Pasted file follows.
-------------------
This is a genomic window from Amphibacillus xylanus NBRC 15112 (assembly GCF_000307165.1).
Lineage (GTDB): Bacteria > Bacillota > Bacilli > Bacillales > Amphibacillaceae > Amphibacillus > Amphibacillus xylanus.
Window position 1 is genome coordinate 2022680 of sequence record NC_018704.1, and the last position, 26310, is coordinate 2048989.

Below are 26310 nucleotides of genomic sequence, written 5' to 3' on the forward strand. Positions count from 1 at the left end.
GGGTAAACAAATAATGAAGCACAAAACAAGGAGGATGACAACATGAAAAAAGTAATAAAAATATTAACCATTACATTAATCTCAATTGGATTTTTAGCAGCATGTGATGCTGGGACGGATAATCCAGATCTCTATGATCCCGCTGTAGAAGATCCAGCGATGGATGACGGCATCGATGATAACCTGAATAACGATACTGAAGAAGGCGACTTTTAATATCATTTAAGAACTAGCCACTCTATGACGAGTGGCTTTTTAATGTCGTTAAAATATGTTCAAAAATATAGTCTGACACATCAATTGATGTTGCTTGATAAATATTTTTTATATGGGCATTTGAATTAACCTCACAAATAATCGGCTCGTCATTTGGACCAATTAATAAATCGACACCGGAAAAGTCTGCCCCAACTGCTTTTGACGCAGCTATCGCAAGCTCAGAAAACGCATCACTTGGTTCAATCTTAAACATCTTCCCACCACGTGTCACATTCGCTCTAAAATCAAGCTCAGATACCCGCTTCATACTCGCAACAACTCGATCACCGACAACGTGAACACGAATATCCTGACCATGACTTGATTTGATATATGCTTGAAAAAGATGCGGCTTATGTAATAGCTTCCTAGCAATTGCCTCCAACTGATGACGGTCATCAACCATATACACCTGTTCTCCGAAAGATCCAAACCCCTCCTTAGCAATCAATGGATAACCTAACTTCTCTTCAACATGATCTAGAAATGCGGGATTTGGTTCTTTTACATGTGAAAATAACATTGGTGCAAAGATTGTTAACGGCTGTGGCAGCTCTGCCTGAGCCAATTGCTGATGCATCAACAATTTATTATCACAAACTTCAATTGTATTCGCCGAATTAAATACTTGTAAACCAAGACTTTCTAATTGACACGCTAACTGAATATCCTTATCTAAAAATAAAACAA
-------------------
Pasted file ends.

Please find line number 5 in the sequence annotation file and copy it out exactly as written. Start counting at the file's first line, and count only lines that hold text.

GGGTAAACAAATAATGAAGCACAAAACAAGGAGGATGACAACATGAAAAAAGTAATAAAAATATTAACCATTACATTAATCTCAATTGGATTTTTAGCAGCATGTGATGCTGGGACGGATAATCCAGATCTCTATGATCCCGCTGTAGAAGATCCAGCGATGGATGACGGCATCGATGATAACCTGAATAACGATACTGAAGAAGGCGACTTTTAATATCATTTAAGAACTAGCCACTCTATGACGAGTGGCTTTTTAATGTCGTTAAAATATGTTCAAAAATATAGTCTGACACATCAATTGATGTTGCTTGATAAATATTTTTTATATGGGCATTTGAATTAACCTCACAAATAATCGGCTCGTCATTTGGACCAATTAATAAATCGACACCGGAAAAGTCTGCCCCAACTGCTTTTGACGCAGCTATCGCAAGCTCAGAAAACGCATCACTTGGTTCAATCTTAAACATCTTCCCACCACGTGTCACATTCGCTCTAAAATCAAGCTCAGATACCCGCTTCATACTCGCAACAACTCGATCACCGACAACGTGAACACGAATATCCTGACCATGACTTGATTTGATATATGCTTGAAAAAGATGCGGCTTATGTAATAGCTTCCTAGCAATTGCCTCCAACTGATGACGGTCATCAACCATATACACCTGTTCTCCGAAAGATCCAAACCCCTCCTTAGCAATCAATGGATAACCTAACTTCTCTTCAACATGATCTAGAAATGCGGGATTTGGTTCTTTTACATGTGAAAATAACATTGGTGCAAAGATTGTTAACGGCTGTGGCAGCTCTGCCTGAGCCAATTGCTGATGCATCAACAATTTATTATCACAAACTTCAATTGTATTCGCCGAATTAAATACTTGTAAACCAAGACTTTCTAATTGACACGCTAACTGAATATCCTTATCTAAAAATAAAACAA